I don’t have time right now to completely pick apart the two minute trailer for Days of Future Past, but I will give you something that gave me a little tingling in my fanboy parts.
Hell yeah, that’s Bishop!
There are some pretty big spoilers in this issue for those that may not be completely caught up on the series, so I’ll put all discussion behind the break. But as a tease, here’s the cover.
This past week’s episode of Arrow was titled “Identity.” Here’s what you need to know.
Oliver Queen stuff
All in all, this was a phenomenal episode, and I really like where this season is heading. Oliver’s new desire to not kill people was a great way to introduce the trick arrows. And no, I don’t think it’s an oversight or a plot hole that we didn’t see him make and test the trick arrows. You know why I think that? Because that would have been boring. Very, very boring. Just accept that as the CEO of large company, he has resources at his disposal. But Green Arrow once again has trick arrows, and all is right in the world. I eagerly await the boxing glove arrow.
I like what they did with Sebastian Blood. It was a good way to show that Oliver can’t always when. Even when he’s doing what’s best. He made the correct decision in going to save the shipment, rather than appearing at the benefit. But the public doesn’t know that. The public will never know that. And there’s nothing that he can do about it.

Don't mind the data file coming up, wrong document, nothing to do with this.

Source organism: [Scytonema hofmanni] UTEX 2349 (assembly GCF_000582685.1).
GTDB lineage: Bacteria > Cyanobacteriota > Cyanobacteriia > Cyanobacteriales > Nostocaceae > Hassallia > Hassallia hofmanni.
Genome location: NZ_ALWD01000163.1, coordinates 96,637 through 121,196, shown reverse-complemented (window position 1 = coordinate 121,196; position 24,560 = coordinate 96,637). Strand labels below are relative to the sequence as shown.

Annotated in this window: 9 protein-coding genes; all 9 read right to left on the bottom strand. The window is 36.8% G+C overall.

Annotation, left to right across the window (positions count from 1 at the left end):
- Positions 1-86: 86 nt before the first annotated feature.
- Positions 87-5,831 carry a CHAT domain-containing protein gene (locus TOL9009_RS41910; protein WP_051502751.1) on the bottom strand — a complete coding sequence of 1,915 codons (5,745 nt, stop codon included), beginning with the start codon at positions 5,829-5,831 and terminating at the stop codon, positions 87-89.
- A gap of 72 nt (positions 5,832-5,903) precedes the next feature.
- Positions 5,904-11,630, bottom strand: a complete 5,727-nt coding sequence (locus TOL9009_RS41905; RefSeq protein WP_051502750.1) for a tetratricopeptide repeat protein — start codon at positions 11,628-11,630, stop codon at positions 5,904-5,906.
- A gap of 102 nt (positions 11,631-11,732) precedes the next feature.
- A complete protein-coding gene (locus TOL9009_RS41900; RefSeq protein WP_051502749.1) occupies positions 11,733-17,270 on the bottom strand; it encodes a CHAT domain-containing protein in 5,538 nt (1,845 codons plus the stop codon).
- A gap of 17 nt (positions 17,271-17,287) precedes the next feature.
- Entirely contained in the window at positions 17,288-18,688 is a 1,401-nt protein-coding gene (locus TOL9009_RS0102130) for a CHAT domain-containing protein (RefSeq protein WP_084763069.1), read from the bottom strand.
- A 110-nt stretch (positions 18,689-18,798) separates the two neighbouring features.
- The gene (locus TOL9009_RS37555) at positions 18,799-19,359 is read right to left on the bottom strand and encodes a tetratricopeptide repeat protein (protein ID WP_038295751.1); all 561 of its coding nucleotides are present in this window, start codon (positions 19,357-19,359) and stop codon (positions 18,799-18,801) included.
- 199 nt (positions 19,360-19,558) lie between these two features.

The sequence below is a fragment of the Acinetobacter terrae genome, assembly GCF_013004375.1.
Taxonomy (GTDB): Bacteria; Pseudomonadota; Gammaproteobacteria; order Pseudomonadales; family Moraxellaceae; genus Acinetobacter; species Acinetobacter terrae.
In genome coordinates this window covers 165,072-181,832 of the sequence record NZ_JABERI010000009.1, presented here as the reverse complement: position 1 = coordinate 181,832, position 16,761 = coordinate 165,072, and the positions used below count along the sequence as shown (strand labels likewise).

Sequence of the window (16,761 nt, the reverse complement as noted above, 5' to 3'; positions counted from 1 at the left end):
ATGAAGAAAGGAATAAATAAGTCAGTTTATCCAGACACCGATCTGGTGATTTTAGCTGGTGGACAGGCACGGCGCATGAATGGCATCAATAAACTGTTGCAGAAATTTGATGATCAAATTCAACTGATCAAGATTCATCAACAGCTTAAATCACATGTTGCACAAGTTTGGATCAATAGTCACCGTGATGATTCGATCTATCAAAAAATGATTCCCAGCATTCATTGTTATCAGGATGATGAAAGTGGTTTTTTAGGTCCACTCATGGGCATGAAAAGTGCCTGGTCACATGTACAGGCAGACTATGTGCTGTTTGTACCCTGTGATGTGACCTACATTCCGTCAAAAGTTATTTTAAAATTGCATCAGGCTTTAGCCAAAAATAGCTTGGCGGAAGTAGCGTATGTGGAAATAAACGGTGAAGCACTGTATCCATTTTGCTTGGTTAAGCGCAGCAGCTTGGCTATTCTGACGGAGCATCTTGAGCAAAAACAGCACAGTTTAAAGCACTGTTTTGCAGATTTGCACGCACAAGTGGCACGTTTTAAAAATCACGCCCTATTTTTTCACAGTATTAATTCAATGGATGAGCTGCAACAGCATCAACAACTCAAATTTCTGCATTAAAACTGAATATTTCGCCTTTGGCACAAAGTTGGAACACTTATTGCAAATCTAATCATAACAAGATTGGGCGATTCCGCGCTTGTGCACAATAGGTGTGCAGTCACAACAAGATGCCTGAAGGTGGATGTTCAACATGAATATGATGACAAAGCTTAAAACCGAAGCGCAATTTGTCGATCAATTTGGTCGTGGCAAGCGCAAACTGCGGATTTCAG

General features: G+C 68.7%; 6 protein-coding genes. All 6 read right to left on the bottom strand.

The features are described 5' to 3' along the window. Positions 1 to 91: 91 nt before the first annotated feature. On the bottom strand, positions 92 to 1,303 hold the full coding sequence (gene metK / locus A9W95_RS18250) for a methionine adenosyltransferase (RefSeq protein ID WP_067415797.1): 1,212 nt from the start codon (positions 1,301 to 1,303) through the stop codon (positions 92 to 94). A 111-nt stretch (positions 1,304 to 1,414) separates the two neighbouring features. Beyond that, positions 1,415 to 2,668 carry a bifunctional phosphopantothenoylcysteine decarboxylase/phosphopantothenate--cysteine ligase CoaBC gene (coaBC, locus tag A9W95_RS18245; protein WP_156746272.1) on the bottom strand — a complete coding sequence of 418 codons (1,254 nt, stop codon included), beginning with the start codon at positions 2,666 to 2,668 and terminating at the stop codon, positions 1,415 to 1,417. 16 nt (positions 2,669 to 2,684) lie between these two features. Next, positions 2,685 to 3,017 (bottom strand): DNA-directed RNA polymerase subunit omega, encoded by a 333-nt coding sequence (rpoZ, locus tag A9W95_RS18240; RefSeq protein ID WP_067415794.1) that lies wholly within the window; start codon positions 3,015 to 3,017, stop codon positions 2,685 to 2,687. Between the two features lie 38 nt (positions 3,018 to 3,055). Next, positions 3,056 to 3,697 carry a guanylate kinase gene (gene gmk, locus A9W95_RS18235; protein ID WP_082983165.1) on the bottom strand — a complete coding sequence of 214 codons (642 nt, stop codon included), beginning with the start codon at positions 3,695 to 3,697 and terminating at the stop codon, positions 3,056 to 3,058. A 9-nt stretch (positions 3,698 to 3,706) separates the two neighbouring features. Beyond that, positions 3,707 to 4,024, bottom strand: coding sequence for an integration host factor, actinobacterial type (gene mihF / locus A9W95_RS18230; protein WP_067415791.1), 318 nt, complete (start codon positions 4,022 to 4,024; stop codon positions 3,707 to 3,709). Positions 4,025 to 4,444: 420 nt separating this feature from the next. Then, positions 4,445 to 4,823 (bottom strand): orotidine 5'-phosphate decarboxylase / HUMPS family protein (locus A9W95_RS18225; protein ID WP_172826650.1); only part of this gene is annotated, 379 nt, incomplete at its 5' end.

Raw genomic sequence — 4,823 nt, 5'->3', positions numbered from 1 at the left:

That’s all for now. See you next time when we see how what happens with Arrow and the cops, and have an appearance by Black Canary.
Welcome to this week’s episode of Agents of S.H.I.E.L.D., titled “Eye Spy.” Here’s what you need to know.
The fourth season of AMC’s The Walking Dead kicked off last night, drawing in over 16 million viewers and dominating the ratings for everything not football related. The episode drew more than six million viewers than the season three premiere, and nearly four million more than the season three finale, continuing the trend of The Walking Dead being the highest rated show on cable. Scott Gimple takes the series’ helm starting with this season. He’s the third show runner for the series; replacing Glen Mazzara, who’d just taken over for Frank Darabont after season two. Gimple was responsible for writing some of the best episodes of season three, which managed to find a nice balance of emotional, character driven stories and gory zombie goodness. If this episode is any indication of how season four will play out we’re in for some good times. Now, with a healthy dose of spoilers both television and comic book related, let’s get into the story…
For those of you living under a rock, but still have very specific Internet access, DC spent the entire month of September releasing one-shots that featured villains. Some of these books tied into current story arcs, some teased future ones, some explained further things that happened in the past. The important thing to note was that they essentially replaced all of the ongoing titles for a month. So, your main titles were numbered 23.1, 23.2, etc., while books like Nightwing and Batgirl were not released at all.